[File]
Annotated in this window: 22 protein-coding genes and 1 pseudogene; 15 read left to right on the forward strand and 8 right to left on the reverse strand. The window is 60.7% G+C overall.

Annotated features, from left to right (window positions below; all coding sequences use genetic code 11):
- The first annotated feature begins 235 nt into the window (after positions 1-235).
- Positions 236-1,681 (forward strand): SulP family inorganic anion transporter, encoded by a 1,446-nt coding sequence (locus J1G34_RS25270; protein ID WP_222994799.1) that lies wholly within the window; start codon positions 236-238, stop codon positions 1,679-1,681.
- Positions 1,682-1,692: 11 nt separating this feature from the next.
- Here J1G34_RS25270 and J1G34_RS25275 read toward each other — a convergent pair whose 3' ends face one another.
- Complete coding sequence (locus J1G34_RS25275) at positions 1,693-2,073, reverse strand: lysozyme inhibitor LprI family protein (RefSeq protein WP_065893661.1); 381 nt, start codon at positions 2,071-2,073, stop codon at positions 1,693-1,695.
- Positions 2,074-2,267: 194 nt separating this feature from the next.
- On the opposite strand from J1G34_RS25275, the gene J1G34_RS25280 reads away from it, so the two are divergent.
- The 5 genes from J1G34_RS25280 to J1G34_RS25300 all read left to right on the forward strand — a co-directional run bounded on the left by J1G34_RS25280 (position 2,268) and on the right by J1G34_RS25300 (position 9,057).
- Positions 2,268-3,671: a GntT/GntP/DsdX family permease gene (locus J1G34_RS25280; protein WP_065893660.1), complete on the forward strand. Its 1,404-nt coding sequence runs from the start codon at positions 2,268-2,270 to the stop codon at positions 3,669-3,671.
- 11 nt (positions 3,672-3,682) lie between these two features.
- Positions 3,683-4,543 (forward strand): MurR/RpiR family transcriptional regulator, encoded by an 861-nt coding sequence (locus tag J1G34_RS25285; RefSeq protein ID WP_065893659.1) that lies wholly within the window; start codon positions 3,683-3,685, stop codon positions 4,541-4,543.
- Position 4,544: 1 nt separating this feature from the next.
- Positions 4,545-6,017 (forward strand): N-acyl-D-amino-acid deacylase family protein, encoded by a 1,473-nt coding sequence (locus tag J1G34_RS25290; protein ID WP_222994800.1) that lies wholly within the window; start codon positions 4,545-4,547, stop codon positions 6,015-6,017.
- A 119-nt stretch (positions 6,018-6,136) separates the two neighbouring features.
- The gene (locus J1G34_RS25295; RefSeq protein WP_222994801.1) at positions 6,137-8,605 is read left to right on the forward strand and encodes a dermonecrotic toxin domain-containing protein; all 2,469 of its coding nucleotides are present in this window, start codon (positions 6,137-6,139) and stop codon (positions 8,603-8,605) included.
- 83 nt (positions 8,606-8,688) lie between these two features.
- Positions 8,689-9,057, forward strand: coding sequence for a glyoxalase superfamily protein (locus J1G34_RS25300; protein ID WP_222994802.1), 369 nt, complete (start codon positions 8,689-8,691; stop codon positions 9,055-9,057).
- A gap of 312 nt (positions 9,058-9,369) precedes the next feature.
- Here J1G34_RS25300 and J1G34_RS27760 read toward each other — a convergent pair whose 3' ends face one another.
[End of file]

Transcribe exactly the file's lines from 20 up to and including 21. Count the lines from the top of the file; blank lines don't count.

- A gap of 312 nt (positions 9,058-9,369) precedes the next feature.
- Here J1G34_RS25300 and J1G34_RS27760 read toward each other — a convergent pair whose 3' ends face one another.